Be still, my Halloween heart! On Discovering HP Lovecraft

Infernal potions, from Halloween 2009 at Hemlock Hall

Infernal potions, from Halloween 2009 at Hemlock Hall

Recently I took out a book of H.P. Lovecraft’s short stories at the local library. I’d never read anything by this author before, except in the form of descriptions accompanying Black Phoenix Alchemy Lab perfumes. Despite there being a vast community of Lovecraft fans “on the internet”, I’ve never heard him mentioned by anyone in real life, and was under the impression that I was going to be reading something tongue-in-cheek and comedic (try doing a Google Images search for ‘cthuluhu‘, and you’ll see a lot of cartoons and crochet toys). It turns out that Lovecraft’s writing is a lot easier to understand if you ignore the internet fandom. Similarly, you would expect a lot more “adult content” in Harry Potter if you read about it on the internet first.

There is an aspect of my personality which is drawn to anything spooky, so I’m really enjoying reading these tales – the title is ‘The Dreams in the Witch House (and Other Weird Stories)’, and it does what it says on the cover. Unfortunately, this new-found love of Lovecraft could turn out to be counter-productive so far as this blog is concerned. My pre-existing tendency towards excessively flowery language (- had you noticed it?) is not helped by reading passages like this:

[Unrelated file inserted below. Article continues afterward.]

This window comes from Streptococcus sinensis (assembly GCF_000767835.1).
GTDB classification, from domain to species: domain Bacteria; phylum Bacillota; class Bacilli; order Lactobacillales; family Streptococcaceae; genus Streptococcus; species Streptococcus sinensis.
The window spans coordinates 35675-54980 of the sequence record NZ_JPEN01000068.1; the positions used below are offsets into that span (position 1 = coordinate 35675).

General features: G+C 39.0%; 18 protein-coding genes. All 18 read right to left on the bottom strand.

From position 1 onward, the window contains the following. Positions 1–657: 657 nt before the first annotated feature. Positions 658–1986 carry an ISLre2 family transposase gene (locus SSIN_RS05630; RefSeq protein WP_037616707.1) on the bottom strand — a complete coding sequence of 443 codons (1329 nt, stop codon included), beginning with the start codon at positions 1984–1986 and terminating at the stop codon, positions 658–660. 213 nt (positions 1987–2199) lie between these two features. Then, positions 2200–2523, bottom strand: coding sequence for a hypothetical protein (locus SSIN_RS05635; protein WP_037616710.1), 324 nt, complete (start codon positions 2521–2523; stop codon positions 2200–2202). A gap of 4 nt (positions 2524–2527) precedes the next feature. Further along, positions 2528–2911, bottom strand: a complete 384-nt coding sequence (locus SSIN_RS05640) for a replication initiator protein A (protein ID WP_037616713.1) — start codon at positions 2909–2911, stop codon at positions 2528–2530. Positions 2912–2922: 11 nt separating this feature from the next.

“And in the autumn of the year, when the winds from the north curse and whine, and the red-leaved trees of the swamp mutter things to one another in the small hours of the morning under the horned waning moon, I sit by the casement and watch that star.”
(from ‘Polaris’).

That could pretty much be taken from this website. Except mine would read something like:

“In the late spring, when the lilac has begun to bloom, and the cats of the neighbourhood gather in groups about the carcasses of young birds, I sit in the garage and listen to the rain and think about writing my blog.”

What Lovecraft’s stories are great for (- and I imagine he would despair at this suggestion) is inspiring Halloween decorating schemes. I’m going to need my own copy of the book so that I can underline my favourite passages, and thus explain what the front garden has to look like come October 31st. Specifically, ‘with barren, gnarled, and terrible old trees, long, queerly pale grass, and nightmarishly misshapen weeds in the high terraced yard where birds never lingered‘. I had what I thought was a genius idea of listening to the Pan’s Labyrinth soundtrack while reading, which added a lot to the atmosphere.

If I could read and draw at the same time then maybe I would have had an image to accompany this post, but no such luck (ETA: added a photo from Halloween 2009). Tomorrow is a bank holiday and I have some quality time with my scanner scheduled in, so the visual content of future posts should be much improved. I will try to have some witches and infernal trees to show for it.

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